The thesis of Martin Luther King, Junior’s non-violent tactical intervention was not “make them feel better about us”, it was “these institutions don’t care about human life, they care about material capital, so let’s disrupt the flow of material capital.”
He knew and articulated in some of his own writing that the most powerful of the ruling class—who arguably hold a lion’s share of reality making powers in our collective institutions as they’re made up presently—would never shed their own blood in a physical conflict. Probably, conflict with disenfranchised racist white individuals would not lead to liberation—precisely because the racists and fascistically minded people in power would remain empowered and safe, far away from any such conflict.
Alternatively, starving to death those centers of power accumulation held by the ruling class (transit, freight, retail, governing bodies) would both diminish their power and hurt them in one of the few ways they could still understand, and would have to deal with. After all, you can only use so many bodies as ballast in your proxy war of oppression and, perhaps, King did not realize that Americans would someday so worship consumerism as they do today that they would lay their lives on the line to protect their own oppressors.
(Addendum: Actually, he did predict this. He wrote once about how racism was so virulent that, given the opportunity to see black individuals more oppressed than themselves, many racists would happily ally with their own subjugators.)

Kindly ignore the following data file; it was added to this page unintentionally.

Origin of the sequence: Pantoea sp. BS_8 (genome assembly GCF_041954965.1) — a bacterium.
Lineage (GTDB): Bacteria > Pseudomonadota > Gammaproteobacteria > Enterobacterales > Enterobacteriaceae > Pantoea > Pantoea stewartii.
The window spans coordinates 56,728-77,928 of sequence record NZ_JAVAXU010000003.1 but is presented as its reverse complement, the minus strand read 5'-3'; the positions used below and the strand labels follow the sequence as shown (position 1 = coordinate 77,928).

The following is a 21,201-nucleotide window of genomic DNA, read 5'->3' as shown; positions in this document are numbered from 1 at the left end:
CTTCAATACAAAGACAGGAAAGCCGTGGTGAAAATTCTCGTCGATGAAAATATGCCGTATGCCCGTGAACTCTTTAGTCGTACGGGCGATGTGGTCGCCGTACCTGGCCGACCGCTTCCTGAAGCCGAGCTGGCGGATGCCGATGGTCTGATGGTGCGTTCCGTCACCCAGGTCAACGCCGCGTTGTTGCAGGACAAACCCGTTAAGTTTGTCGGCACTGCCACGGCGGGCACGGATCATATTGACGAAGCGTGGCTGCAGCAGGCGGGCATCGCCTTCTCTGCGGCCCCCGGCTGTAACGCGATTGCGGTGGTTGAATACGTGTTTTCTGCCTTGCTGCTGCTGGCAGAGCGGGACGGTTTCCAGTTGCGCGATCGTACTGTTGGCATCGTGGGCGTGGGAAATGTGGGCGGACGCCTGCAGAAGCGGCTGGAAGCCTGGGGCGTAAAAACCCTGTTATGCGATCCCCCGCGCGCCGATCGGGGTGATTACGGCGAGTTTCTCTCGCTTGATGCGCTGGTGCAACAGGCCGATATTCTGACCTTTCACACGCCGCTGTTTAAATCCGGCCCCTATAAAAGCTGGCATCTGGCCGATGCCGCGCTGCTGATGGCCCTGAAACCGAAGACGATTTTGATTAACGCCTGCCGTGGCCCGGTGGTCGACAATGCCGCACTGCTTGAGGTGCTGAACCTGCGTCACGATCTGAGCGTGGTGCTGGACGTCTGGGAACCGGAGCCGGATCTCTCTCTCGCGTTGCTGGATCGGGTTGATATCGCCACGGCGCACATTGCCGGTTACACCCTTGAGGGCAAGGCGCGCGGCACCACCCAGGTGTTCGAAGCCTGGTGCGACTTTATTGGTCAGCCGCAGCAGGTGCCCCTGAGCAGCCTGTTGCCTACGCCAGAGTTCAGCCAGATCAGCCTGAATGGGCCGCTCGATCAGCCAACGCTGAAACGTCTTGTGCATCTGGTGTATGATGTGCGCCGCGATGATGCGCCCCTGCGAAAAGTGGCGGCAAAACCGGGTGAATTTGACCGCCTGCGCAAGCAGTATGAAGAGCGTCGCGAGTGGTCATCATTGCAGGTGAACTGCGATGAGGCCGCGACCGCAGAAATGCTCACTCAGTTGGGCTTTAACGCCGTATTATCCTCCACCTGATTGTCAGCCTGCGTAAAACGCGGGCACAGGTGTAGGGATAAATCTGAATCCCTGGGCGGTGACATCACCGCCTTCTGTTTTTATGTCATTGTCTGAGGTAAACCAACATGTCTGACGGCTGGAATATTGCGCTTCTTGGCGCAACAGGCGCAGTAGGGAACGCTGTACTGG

It stood to reason, then, that the bodies broken in conflict and the people divested from participating in consumer culture would add up to the loss of a massive market share which would render the ruling class’s power centers insolvent. This was not a risk these people could entertain indefinitely. It was not a risk that they were willing to take. They killed him for it.
Following his death, these same ruling powers did something worse: they essentially reframed King’s “non-violent” anti racist philosophy. They omitted his theories of economic equity, of intelligent conflict, and of power from published collections of his work, knowing that a philosophy of non-violence alone would lack the power—the teeth—necessary to drive any change. They plotted an intentional omission of major aspects of King’s philosophy to, essentially, de-revolutionize him and convince those who might follow in his footsteps to choose tactics that would never move the needle.
What we are seeing now has a significant historical underpinning. If nothing else, this knowledge should help you to understand current events a little bit better.